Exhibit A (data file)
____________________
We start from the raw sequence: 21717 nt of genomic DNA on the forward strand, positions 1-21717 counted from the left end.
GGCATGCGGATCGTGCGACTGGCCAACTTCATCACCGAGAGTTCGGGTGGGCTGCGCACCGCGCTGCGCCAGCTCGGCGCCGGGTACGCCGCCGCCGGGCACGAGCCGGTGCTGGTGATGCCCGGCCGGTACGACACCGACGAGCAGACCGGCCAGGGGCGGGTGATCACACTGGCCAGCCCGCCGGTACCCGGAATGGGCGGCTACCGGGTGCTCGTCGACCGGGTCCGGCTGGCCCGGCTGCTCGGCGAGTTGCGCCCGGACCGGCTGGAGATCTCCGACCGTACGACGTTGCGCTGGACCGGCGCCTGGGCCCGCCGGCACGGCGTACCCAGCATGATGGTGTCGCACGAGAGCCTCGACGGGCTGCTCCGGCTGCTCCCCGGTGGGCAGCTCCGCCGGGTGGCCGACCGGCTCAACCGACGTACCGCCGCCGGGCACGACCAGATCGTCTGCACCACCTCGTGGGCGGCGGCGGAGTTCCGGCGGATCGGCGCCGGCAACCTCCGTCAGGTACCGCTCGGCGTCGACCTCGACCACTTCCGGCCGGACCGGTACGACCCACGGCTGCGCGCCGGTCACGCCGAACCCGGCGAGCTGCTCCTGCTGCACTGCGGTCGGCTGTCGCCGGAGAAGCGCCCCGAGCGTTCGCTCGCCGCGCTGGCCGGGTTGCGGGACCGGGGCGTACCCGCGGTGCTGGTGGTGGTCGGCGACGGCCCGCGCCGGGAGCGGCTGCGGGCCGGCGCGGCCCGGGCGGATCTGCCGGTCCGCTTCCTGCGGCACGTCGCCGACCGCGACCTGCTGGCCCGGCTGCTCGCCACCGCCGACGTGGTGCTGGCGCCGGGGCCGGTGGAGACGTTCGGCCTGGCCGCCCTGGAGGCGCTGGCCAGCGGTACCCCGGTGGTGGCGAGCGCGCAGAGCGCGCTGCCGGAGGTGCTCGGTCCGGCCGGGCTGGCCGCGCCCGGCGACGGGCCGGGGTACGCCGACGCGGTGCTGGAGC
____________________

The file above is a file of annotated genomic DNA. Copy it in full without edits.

We start from the raw sequence: 21717 nt of genomic DNA on the forward strand, positions 1-21717 counted from the left end.
GGCATGCGGATCGTGCGACTGGCCAACTTCATCACCGAGAGTTCGGGTGGGCTGCGCACCGCGCTGCGCCAGCTCGGCGCCGGGTACGCCGCCGCCGGGCACGAGCCGGTGCTGGTGATGCCCGGCCGGTACGACACCGACGAGCAGACCGGCCAGGGGCGGGTGATCACACTGGCCAGCCCGCCGGTACCCGGAATGGGCGGCTACCGGGTGCTCGTCGACCGGGTCCGGCTGGCCCGGCTGCTCGGCGAGTTGCGCCCGGACCGGCTGGAGATCTCCGACCGTACGACGTTGCGCTGGACCGGCGCCTGGGCCCGCCGGCACGGCGTACCCAGCATGATGGTGTCGCACGAGAGCCTCGACGGGCTGCTCCGGCTGCTCCCCGGTGGGCAGCTCCGCCGGGTGGCCGACCGGCTCAACCGACGTACCGCCGCCGGGCACGACCAGATCGTCTGCACCACCTCGTGGGCGGCGGCGGAGTTCCGGCGGATCGGCGCCGGCAACCTCCGTCAGGTACCGCTCGGCGTCGACCTCGACCACTTCCGGCCGGACCGGTACGACCCACGGCTGCGCGCCGGTCACGCCGAACCCGGCGAGCTGCTCCTGCTGCACTGCGGTCGGCTGTCGCCGGAGAAGCGCCCCGAGCGTTCGCTCGCCGCGCTGGCCGGGTTGCGGGACCGGGGCGTACCCGCGGTGCTGGTGGTGGTCGGCGACGGCCCGCGCCGGGAGCGGCTGCGGGCCGGCGCGGCCCGGGCGGATCTGCCGGTCCGCTTCCTGCGGCACGTCGCCGACCGCGACCTGCTGGCCCGGCTGCTCGCCACCGCCGACGTGGTGCTGGCGCCGGGGCCGGTGGAGACGTTCGGCCTGGCCGCCCTGGAGGCGCTGGCCAGCGGTACCCCGGTGGTGGCGAGCGCGCAGAGCGCGCTGCCGGAGGTGCTCGGTCCGGCCGGGCTGGCCGCGCCCGGCGACGGGCCGGGGTACGCCGACGCGGTGCTGGAGC